The Fix: Master Archives
Thursday was bring your child to work day. (Whoops! Sorry Fix Jr. and Fix III. Or, you're welcome.) And, since Secretary of State John Kerry's kids are all grown up, he brought his dog, a dog who has a human name. His name is Ben. And he has his own Twitter handle -- @diplomutt. Get it? (Diplomutt currently has 866 followers although he's only tweeted twice. He follows five people, all of whom are State department employees.)
Positive ads are having a bit of a renaissance in politics these days. And here's one of the best we've seen.
It's an ad for Monica Wehby, a doctor running for the Republican nomination for U.S. Senate in Oregon produced by FP1 Strategies. And man is it good.
Why? Because it:
The former first lady, secretary of state, 2016 hopeful and grandmother-to-be was making waves long before she appeared on the national political stage. Digging through The Washington Post archives, we found the first-ever mention of Hillary Clinton, then Hillary Rodham, in The Post on June 8, 1969.
Buried in new New York Times/Kaiser polling on four Southern Senate races is this question: "Is it possible you would ever vote for a candidate who does not share your views on the 2010 health care law, or is this issue so important that you would not vote for a candidate who disagrees with you?"
As we discussed earlier this week, the politics of marijuana make for some strange political bedfellows. But an issue that dovetails with that sentencing reform has been building a robust bipartisan coalition in Congress for far longer, and that partnership was actually making some progress.
The president also backs the push to rectify what many see as a broken federal sentencing system that unfairly punishes low-level, non-violent offenders. This week, the the White House announced it is seeking to increase the number of applications for clemency it receives.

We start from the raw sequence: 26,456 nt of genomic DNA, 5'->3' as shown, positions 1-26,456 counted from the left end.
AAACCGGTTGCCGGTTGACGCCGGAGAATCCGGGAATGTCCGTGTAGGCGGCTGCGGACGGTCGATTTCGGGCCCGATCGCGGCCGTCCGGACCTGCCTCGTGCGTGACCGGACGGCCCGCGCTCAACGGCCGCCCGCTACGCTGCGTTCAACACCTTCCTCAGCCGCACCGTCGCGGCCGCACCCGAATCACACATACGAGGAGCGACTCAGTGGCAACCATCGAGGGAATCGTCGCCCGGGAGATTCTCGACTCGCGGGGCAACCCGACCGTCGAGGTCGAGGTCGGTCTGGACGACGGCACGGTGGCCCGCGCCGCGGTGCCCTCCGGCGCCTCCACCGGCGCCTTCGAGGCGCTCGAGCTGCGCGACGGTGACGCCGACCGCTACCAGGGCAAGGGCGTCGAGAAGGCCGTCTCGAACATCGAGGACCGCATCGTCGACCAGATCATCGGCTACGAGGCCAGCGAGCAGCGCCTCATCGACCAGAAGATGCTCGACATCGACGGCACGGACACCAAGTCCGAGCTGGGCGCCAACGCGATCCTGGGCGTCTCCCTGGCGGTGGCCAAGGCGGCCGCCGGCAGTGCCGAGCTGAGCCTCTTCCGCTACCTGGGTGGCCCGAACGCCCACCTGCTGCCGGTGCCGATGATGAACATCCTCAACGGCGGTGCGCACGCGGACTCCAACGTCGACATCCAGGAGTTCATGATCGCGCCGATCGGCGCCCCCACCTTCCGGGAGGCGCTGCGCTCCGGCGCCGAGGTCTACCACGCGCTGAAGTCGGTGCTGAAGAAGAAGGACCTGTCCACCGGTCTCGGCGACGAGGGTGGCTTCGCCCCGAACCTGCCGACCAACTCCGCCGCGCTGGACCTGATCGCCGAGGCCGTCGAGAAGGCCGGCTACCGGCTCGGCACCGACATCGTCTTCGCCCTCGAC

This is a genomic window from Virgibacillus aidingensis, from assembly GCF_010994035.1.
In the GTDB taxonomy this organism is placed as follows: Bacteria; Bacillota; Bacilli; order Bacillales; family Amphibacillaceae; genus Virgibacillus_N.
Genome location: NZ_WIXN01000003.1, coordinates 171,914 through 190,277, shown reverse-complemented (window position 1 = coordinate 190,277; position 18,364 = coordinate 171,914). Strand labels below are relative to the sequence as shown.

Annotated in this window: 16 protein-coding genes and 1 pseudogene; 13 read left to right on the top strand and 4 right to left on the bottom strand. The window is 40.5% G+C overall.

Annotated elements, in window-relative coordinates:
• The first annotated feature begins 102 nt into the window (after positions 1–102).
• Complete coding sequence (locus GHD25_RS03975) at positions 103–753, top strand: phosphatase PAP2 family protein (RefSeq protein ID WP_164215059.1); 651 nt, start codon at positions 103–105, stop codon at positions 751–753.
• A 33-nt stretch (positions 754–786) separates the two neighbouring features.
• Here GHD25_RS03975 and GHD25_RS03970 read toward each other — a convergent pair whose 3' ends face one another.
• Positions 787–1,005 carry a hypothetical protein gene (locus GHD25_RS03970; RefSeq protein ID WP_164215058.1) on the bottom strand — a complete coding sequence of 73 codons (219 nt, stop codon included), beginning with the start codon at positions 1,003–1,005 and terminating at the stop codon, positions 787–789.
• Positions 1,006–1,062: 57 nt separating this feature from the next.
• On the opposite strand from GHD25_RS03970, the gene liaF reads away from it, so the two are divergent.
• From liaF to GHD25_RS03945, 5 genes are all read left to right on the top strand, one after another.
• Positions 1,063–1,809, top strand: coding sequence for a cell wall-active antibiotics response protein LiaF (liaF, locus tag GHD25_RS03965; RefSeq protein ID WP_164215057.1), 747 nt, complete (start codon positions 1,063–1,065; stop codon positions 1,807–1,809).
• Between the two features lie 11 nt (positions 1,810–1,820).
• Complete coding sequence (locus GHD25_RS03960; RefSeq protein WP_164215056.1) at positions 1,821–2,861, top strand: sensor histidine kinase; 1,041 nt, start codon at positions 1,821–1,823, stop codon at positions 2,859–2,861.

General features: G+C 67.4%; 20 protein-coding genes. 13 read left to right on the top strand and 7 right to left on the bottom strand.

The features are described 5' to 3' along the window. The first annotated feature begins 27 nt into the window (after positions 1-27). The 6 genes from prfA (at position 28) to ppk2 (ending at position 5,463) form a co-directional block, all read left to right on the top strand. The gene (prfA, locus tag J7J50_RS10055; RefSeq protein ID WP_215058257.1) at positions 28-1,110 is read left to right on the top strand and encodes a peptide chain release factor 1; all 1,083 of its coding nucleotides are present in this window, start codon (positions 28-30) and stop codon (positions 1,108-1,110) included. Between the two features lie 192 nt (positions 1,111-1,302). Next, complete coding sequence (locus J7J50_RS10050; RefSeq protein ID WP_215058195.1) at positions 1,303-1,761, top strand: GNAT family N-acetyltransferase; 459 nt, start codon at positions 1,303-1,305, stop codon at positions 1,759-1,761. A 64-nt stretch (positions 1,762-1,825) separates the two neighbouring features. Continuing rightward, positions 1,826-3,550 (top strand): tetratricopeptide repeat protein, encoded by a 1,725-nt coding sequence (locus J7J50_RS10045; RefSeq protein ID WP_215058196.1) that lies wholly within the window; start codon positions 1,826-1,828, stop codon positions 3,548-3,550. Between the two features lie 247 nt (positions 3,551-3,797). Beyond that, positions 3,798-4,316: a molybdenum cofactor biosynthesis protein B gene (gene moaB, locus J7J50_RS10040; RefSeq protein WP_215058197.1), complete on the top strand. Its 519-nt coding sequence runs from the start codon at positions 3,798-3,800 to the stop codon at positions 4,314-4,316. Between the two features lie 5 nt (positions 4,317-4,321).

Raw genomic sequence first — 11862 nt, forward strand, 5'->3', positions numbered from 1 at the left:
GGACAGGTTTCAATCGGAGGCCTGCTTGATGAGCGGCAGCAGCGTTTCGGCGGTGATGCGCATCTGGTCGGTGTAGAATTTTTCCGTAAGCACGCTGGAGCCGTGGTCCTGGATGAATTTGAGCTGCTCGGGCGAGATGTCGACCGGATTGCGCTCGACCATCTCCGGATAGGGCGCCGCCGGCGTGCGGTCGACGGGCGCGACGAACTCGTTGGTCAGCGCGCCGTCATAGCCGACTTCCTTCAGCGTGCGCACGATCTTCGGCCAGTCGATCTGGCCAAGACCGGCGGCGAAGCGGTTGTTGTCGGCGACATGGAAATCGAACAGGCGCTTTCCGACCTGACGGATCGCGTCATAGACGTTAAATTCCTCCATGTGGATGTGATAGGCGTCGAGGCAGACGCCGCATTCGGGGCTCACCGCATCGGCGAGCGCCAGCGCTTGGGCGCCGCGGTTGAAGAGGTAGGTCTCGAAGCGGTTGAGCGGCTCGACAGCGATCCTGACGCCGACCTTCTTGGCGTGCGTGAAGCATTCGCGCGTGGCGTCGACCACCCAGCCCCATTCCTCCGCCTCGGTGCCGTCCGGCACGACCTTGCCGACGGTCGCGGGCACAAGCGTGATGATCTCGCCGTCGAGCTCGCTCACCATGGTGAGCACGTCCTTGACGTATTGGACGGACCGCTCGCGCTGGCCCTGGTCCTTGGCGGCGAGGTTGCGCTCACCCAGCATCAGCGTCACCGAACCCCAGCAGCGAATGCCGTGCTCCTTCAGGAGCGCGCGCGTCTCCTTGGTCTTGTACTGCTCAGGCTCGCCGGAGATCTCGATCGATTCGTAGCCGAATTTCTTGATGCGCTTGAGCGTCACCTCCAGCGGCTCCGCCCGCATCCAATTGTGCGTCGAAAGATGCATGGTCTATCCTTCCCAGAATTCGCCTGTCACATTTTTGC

Sen. Jeanne Shaheen (D-N.H.) has an "Important Message for New Hampshire" that sure reads a lot like a message for third-party groups aligned with her campaign.
"More attack ads. Paid for by the Koch Brothers and their special interest money. More proof big oil, the Koch Brothers and Wall Street think they can buy our Senate seat for Scott Brown," reads a section of Shaheen's campaign Web site that oh-so-closely resembles a 30-second ad script and — not to mention — includes high-resolution images and research that documents its claims.
It's almost as if President Obama can't get enough robot encounters.
Maybe its because the White House has made a big push to promote K-12 science education with their White House science fair, or maybe its because we're rapidly hurtling toward a world in which robots become self-aware -- see this pic of Defense Secretary Chuck Hagel and a life-sized robot from earlier this week -- but either way, the president has managed to spend time with quite a few robots during his time in office.
Sens. Cory Booker (D-N.J.) and Mitch McConnell (R-Ky.) share at least one thing: campaign donors.
Booker, a Senate newbie, and McConnell, the Senate minority leader, show up dipping into the same donor pool more than any other opposing-party members of Congress. They shared 74 donors in the first year of this election cycle.
This comes from a fascinating data dive from the Center for Responsive Politics that broke down which politicians have donor overlap. As the CRP points out, just over one percent of American adults donated to campaigns so far this year, so the pickings are slim.
Republicans who have in recent days shown support for Cliven Bundy's beef -- no pun intended -- with the federal government are starting to back away from the Nevada rancher. That's what happens when you decide to muse about the possibility that, just maybe, African Americans would be better off under slavery.
"Move over blood oranges, there is a new conflict citrus."